“We Are Living in The Era of Climate Change”: M’sians Tie Deforestation To The Recent Massive Flooding

(source: Malay Mail)

If 2020 was not bad enough, 2021’s New Year greeted fellow Malaysians with a horribly massive flood. The heavy rains and thunderstorms are mostly affecting parts of the eastern coast of Peninsular Malaysia as of 4 January.

The conditions have led to flooding in parts of Johor, Pahang, and Terengganu states, displacing thousands. At least one local died, and two others are missing for now. Reports have also indicated that the flooding blocked major roads, including those connecting Pahang state’s Kuantan and Batu Pahat as well as Kluang and Mersing in the state of Johor.

There were also two landslides reported at Fraser’s Hill, Raub and Kemamang, Terengganu.

As of yesterday, the flood situation in Perak, Pahang, Terengganu and Selangor has worsened as the number of evacuees in relief centres was reported to be increasing, while Johor and Kelantan saw a slight drop in the number of evacuees.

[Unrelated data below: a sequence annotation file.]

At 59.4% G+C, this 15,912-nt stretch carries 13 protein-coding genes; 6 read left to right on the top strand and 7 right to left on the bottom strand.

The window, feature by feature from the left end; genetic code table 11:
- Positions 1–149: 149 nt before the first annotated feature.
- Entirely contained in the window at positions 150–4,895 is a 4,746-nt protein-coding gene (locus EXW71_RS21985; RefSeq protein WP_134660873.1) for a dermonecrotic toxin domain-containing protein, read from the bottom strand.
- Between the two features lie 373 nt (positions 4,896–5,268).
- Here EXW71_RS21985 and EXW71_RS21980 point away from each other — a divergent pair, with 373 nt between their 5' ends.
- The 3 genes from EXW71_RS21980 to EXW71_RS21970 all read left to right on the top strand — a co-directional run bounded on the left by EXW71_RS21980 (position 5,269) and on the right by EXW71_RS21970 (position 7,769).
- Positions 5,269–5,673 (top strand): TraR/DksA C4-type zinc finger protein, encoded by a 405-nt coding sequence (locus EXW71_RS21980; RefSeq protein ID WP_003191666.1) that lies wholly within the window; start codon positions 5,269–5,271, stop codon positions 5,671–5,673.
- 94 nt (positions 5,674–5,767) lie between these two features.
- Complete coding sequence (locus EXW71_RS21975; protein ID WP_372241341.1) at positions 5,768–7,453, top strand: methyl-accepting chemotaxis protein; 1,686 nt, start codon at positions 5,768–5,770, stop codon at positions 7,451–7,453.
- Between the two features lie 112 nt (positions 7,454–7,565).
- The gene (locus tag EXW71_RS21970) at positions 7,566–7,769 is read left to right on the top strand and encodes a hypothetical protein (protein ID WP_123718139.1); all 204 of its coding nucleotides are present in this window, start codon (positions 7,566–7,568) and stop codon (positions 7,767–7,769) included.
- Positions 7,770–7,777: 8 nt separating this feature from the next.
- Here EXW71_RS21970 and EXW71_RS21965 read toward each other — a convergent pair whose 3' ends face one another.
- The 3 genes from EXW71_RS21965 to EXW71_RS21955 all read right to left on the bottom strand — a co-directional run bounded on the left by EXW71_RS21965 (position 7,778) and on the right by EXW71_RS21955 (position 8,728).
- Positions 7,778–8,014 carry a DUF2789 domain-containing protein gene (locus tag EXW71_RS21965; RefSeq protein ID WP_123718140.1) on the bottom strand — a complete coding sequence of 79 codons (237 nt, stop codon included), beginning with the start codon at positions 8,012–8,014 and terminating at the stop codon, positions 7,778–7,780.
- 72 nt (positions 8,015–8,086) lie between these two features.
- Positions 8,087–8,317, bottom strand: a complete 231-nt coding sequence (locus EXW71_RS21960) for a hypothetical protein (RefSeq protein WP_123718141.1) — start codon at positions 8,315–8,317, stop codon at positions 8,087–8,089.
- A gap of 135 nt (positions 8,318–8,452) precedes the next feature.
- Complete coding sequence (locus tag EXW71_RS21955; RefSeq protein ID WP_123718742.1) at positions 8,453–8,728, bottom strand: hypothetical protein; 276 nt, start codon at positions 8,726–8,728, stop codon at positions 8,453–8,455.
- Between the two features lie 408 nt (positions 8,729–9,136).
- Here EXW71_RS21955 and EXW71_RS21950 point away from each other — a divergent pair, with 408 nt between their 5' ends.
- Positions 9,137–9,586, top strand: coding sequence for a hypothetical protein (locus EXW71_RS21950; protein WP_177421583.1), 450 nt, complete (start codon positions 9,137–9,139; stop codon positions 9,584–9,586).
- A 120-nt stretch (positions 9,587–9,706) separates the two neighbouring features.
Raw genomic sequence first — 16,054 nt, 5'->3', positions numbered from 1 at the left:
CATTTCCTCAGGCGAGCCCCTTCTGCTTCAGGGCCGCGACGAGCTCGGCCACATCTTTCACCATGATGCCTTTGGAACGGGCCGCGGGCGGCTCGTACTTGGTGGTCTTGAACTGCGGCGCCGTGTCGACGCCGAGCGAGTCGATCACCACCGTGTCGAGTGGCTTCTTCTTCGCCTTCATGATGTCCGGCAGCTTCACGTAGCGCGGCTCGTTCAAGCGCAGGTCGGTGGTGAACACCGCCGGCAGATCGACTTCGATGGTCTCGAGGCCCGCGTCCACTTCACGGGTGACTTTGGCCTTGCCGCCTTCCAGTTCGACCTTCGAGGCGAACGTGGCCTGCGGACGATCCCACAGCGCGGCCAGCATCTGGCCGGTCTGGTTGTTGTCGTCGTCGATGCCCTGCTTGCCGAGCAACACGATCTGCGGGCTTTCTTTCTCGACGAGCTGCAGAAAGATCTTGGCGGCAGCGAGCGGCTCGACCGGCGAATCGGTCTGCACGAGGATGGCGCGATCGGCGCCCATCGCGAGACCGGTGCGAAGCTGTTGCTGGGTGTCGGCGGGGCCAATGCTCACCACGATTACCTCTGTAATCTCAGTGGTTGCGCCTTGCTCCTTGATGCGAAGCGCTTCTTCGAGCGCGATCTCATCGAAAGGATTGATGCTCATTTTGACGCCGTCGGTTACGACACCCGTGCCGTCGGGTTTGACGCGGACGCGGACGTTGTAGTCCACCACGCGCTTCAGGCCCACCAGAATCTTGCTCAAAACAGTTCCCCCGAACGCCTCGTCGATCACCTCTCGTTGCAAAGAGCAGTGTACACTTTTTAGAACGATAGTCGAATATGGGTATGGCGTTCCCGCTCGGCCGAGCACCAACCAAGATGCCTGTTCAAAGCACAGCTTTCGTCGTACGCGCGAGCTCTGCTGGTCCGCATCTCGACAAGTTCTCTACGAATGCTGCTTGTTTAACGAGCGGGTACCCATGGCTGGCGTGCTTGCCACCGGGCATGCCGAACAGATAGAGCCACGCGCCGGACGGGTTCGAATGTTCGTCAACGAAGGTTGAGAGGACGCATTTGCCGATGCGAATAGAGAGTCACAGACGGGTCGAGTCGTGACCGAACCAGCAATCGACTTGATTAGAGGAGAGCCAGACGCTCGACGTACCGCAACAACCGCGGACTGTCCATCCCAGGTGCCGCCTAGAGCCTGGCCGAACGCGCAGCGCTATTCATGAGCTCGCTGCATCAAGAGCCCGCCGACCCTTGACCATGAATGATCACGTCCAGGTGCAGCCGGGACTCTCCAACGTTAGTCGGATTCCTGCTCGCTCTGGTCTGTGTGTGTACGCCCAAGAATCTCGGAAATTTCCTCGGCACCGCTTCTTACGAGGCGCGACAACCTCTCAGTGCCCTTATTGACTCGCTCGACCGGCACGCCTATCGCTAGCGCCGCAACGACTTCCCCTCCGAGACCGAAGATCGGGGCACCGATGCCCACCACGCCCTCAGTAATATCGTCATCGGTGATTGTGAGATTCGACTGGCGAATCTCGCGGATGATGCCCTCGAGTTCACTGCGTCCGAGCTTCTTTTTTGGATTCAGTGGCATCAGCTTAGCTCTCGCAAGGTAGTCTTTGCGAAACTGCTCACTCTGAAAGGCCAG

With all of this devastating news flooding our social media platforms, many Malaysians are bringing up topics like climate change, and mostly – tree logging. Check out what netizens have to say:

It’s clear that Malaysians are worried. A simple Google search will show that deforestation plays a massive role in the flooding equation because trees prevent sediment runoffs and forests hold more water than farms or grasslands.

The flood equation is simple. If a river cannot handle the load of water it is required to carry, it will rise above its banks. This causes floods. The eroded sediment will not only choke rivers but will also cause mudflow that is much more destructive than normal flood water.

As Lionel Perera wrote in an open letter to The Star back in 2014, “There will be some parties who will blame the unexpected weather or global warming for the flood. But deep down, they know that deforestation and illegal vegetable farmers are to be blamed too. If you mess with mother nature, you will have to pay a price sooner or later”.

Looking at how 2021 started, the “sooner or later” is now.

Click here to learn about the climate crisis and NGOs that are fighting against it.

With that, here’s how you can help victims of the recent flooding:

(source: BERNAMA)